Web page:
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The Most Common Question at Sports Shows: How to Cook Deer Steak

The most common question asked at seminars and game cooking classes is; “How do I cook those deer round steaks that I’ve got in my freezer”? Over the years I’ve learned to say more using less words and my answer has been whittled down to one phrase, “cut them into stew meat or grind for sausage”. I then respond and explain that I have too much material to cover how to cook deer steak in a 45-minute seminar but if anyone wants to stick around after the seminar we can further discuss this topic. I am always amazed at how many people stick around, so many people that sometimes we have to end the conversation so I can clean up before the next presenter starts.

Misconceptions About How to Cook Deer Steak

Most hunters start the conversation around how to cook deer steak stating that those round steaks are tough, chewy, and taste gamey. They say that they have tried everything to make those round steaks taste good but nothing works. Many hunters try marinating the round steaks in Italian dressing thinking that will tenderize and mask the gamey flavor. This process does not really work – the meat is still chewy, tastes gamey, and contorts out of shape when cooking. The next thing you know; no one in your family wants to eat any venison because of the unfavorable experience they had with those round steaks. This results in hunters giving away their meat or eating it by themselves or leaving it in the freezer until it is freezer burnt and then throwing the meat away or feeding it to the dog. If you must give your game meat away or if you harvest more than you can eat, please donate before the meat goes bad. Check out your state “Hunters Feeding The Hungry Program”, you can find this information at the NRA website, it lists all state and local programs.

Why Stews Or Grinding is Best

Here’s why I make the stew or grinding recommendation. Round steaks are good for beef but not for members of the deer family. The term venison represents all members of the deer family. Beef round steaks are from a young farm raised animal that has been constantly standing around and eating all day. All members of the deer family are always on the move grazing from feeding area to bedding areas. They are much more active, have a lot less fat making them leaner. To top it off, we don’t always harvest a young animal. Because these muscles are worked more they are tougher. 

Round steaks consist of three muscles, the top round, also known as the inside round. The bottom round also known as the outside round. And the eye of the round, sometimes known as the mock tenderloin because it looks like a tenderloin. All three of these muscles are wrapped in that sticky tacky thin membrane known as fascia along with some silverskin. In the middle of these muscles are a big wade of fat and gland which also alters the flavor of the meat. This fascia is what makes the meat chewy, taste gamey, and makes the muscle contort out of shape when it cooks. The result of trying to cook these muscles as one steak is a tough, chewy, gamey, piece of meat. Most butchers fabricate the hind leg into round steaks because that’s what they do with beef, it’s fast and productive, they too have to make a living because time is money. The hind leg on larger animals such as elk, moose, and caribou, should be fabricated into the individual muscles due to the size of the muscles. If you decide to cook the entire hind leg then it should be brined to inhibit the growth of harmful microorganisms and to alter the flavor to mask that gamey taste.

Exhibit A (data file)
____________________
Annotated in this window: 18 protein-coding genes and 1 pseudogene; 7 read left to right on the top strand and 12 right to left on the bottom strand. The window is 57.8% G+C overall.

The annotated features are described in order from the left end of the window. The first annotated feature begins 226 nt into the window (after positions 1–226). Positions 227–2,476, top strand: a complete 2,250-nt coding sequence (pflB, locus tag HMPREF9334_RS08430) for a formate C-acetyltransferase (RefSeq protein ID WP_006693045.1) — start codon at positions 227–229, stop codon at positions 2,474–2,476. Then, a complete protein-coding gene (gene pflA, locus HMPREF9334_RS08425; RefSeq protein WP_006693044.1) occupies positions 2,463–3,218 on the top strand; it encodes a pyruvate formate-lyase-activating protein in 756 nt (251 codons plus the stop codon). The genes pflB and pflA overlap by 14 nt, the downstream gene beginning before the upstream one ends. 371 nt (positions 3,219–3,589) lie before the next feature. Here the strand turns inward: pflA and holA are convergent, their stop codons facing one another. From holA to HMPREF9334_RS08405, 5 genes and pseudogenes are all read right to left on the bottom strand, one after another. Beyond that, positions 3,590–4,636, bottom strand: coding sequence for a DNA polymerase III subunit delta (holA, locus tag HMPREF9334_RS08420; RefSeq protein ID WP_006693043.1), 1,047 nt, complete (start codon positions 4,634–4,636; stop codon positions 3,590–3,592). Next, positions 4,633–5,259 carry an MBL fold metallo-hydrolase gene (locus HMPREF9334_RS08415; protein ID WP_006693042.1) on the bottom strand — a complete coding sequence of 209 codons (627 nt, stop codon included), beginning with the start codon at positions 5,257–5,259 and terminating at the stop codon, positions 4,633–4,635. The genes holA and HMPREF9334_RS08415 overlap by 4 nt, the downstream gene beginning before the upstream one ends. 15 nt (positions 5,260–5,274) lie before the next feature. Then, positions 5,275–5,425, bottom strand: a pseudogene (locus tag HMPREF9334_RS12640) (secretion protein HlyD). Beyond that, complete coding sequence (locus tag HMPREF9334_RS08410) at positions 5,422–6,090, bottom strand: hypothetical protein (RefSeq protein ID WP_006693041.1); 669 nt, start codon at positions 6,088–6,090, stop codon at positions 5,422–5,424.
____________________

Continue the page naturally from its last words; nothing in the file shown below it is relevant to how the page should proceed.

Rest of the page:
From Field to Table Can Help

The Elk Chart on the From Field to Table website provides photos and locations of these muscles along with best cooking methods suited for each muscle. For exact location and how to butcher and fabricate the hind leg into these muscles check out our videos. For tools and equipment needed to process your game meat check out our Made with Meat sponsors. Their equipment is top of the line and most reasonably priced. Remember “quality in equals quality out”. That’s my favorite saying for meat as well as equipment.

The next time you are in the supermarket go to the meat counter and check out top round steaks, bottom round roasts, eye of the round roasts, and round steaks. You will be pleasantly surprised at your meat identification skills. 

We all have our favorite cooking methods, special techniques, and recipes. If you enjoy and like the outcome please continue to do so, but if your family members and friends don’t like the outcome we need to change it up some whether it be in the field, at the butcher block, or in the pan.

Here are two recipes for cooking elk bottom round. Because the bottom round is considered less than tender it can be slow cooked as a pot roast or with dry cooking methods such as grilling and serving the meat rare with the exception of bear and boar.

Good Cooking and we’ll see you on the trail,

Chef Wutsch

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